Jury selection is the defense’s only opportunity to weed out prospective jurors who hold anti-corporate sentiments. It also is the defense’s first opportunity to begin telling its corporate story.
While typical jury instructions advise jurors that they must not “let bias, sympathy, prejudice, or public opinion influence your verdict,” the reality is that no one can completely leave their biases at the door when they walk into a courtroom. For this reason, it is crucial to question prospective jurors about their feelings toward corporations, whether they think they should be punished (regardless of whether there is a claim for punitive damages), and whether there are any personal or family experiences that could lead them to view corporations in a negative light.
The questioning also should begin to incorporate background facts about your client’s business. This can set the stage for when the full corporate story comes out during trial. You want to begin to frame your client’s story as early as possible because the earlier you do so, the more likely the jury will remember the information. By discussing potential voir dire questions in preparation for trial, claims professionals and defense counsel can ensure that the insured client’s story is presented effectively from the outset.
The best time to tell the full corporate story is during opening statements. Plaintiff’s attorneys typically focus on the defendant’s conduct during their opening statements, not the actions of the plaintiff. For this reason, defense counsel should utilize opening statements to reframe the story. Part of reframing the picture presented by plaintiff’s counsel involves telling the jury about the history of your corporate client’s business and the corporate representative sitting in the courtroom. It also involves telling the jury about the business’ mission, its purpose, and what it has done for the community. You want the jury to hear this story from the very beginning, as it will shape the way jurors view the evidence presented during trial.
Depending on the defense strategy developed by defense counsel, the claims professional, and the insured client, the defense may not call any corporate client witnesses for examination. This was the case in Howell. If, however, the defense intends to question a corporate witness, make sure to remind them of the business’ history during preparation. During trial, ask them questions about the company’s story and contributions to the community. Also, elicit testimony from the witnesses about their personal involvement in the company and what they love about their jobs. Such testimony fosters a connection between the jury and the corporate defendant, humanizing your client.
Lastly, for all of the reasons set forth previously, do not wait until closing arguments to convey the corporate story. Delaying this story until this point may lessen the real impact on the jury. Furthermore, the defense runs the risk of never being able to tell the tale if counsel does not present sufficient evidence to support it during the defense’s case in chief. Reiterate the good that the corporate client has done for the community and solidify a connection between the jury and the company. Counsel must tell the jury what an honor it has been to represent the company and how thankful they are for the attendance of the corporate representative.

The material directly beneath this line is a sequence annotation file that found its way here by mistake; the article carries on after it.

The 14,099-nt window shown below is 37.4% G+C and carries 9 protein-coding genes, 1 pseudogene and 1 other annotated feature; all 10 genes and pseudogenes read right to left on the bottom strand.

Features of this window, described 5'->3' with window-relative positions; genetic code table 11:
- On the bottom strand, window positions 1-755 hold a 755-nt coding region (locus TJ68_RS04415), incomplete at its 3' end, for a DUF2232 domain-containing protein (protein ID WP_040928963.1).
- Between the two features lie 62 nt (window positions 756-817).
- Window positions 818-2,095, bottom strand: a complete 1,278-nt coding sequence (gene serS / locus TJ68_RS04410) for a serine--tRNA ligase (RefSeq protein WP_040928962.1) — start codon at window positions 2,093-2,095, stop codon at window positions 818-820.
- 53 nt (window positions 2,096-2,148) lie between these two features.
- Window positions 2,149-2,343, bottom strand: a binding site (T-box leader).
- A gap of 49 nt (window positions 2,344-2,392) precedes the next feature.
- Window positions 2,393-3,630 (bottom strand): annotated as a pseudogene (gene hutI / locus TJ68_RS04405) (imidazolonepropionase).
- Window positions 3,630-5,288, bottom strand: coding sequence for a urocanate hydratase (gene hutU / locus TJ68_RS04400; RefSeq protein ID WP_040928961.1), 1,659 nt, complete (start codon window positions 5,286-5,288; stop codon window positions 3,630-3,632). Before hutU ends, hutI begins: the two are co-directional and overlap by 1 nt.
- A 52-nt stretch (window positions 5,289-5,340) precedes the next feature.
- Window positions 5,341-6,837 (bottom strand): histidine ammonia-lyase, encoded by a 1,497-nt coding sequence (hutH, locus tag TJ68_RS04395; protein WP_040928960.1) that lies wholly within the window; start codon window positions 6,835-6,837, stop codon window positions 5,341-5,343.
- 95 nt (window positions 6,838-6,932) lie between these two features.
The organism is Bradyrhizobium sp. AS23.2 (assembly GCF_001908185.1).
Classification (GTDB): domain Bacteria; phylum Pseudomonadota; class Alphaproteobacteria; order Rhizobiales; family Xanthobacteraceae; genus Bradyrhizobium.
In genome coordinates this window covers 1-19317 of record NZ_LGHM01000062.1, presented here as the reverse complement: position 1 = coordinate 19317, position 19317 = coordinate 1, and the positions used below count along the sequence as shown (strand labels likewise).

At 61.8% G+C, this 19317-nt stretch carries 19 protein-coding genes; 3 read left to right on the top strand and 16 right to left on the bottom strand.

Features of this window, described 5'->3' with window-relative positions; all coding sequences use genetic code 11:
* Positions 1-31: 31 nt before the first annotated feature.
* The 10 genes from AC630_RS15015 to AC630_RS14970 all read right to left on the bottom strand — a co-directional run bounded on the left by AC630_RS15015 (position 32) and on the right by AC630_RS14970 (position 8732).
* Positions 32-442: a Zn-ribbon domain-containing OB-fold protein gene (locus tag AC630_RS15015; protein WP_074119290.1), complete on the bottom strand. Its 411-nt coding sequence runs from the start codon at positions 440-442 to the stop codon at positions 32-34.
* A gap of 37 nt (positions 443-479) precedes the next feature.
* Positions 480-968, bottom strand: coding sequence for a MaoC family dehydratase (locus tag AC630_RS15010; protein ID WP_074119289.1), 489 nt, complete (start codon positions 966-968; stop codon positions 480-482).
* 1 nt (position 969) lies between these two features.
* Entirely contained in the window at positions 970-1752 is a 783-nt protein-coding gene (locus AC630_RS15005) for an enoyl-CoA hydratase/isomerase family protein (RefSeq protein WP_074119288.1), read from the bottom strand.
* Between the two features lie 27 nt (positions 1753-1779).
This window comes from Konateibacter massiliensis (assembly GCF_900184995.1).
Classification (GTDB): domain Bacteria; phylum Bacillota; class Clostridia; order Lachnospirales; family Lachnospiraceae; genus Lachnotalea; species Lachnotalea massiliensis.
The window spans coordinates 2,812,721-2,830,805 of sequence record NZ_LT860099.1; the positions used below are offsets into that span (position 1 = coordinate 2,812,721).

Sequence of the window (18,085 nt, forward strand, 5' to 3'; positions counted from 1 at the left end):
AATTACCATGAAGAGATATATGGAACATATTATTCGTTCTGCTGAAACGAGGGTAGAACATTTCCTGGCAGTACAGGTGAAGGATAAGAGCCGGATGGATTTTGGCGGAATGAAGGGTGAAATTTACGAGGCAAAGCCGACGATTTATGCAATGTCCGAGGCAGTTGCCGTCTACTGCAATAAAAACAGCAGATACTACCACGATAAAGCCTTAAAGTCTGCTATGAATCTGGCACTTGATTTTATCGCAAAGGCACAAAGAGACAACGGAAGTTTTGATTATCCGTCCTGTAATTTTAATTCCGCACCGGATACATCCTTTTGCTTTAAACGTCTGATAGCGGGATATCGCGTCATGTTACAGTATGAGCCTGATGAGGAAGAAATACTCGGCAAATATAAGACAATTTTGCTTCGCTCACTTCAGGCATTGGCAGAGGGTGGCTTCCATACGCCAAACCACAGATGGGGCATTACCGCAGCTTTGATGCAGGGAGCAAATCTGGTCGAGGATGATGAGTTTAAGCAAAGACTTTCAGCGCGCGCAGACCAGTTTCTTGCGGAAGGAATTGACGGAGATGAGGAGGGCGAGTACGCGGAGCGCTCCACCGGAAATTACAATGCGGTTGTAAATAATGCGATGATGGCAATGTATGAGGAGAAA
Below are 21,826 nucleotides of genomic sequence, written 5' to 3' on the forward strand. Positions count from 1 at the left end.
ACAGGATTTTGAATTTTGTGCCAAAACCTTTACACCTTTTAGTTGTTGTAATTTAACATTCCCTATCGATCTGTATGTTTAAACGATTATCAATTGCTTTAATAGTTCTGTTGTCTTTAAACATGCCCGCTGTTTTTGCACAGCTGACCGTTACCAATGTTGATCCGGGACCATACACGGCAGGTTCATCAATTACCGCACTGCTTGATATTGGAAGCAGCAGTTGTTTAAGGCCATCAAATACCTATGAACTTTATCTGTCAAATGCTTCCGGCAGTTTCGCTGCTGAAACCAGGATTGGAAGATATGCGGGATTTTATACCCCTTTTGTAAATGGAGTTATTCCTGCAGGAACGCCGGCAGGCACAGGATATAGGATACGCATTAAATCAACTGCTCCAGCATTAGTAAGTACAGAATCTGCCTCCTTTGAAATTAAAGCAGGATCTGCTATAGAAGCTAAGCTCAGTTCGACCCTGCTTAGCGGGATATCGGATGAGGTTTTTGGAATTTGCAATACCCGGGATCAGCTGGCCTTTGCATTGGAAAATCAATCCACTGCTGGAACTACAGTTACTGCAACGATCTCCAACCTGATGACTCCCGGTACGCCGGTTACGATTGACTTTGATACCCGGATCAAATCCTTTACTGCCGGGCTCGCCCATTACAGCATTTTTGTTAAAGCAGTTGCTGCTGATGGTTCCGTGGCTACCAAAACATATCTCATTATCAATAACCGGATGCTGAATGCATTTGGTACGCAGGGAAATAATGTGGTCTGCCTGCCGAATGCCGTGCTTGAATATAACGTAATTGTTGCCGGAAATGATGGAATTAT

It is a well-known tenant of trial lawyers that one must never tell the jury anything in the opening statement that is unsupported by the evidence. Lawyers are taught that the repercussions can be severe if anything is said in opening that cannot be proven. So what do you do in a case in which you are introducing no evidence? Break the rule!
Did plaintiff’s counsel get up in the closing of the Howell trial and say Hamilton was not a third-generation small-business owner? That he was not a stalwart of the community? That it was not an honor to represent him and his family business? Of course not.
As demonstrated by the Howell verdict, personalizing the corporate client is an essential defense strategy to help reduce potential exposure at trial. Putting a face to a company name with your corporate representative and weaving your corporate story throughout trial may diffuse juror anger, appear reasonable in your defense arguments, and minimize the likelihood of a runaway jury verdict.
The information in this publication was compiled from sources believed to be reliable for informational purposes only. Any and all information contained herein is not intended to constitute advice (particularly not legal advice). Accordingly, persons requiring advice should consult independent advisors. We do not guarantee the accuracy of this information or any results and further assume no liability in connection with this publication.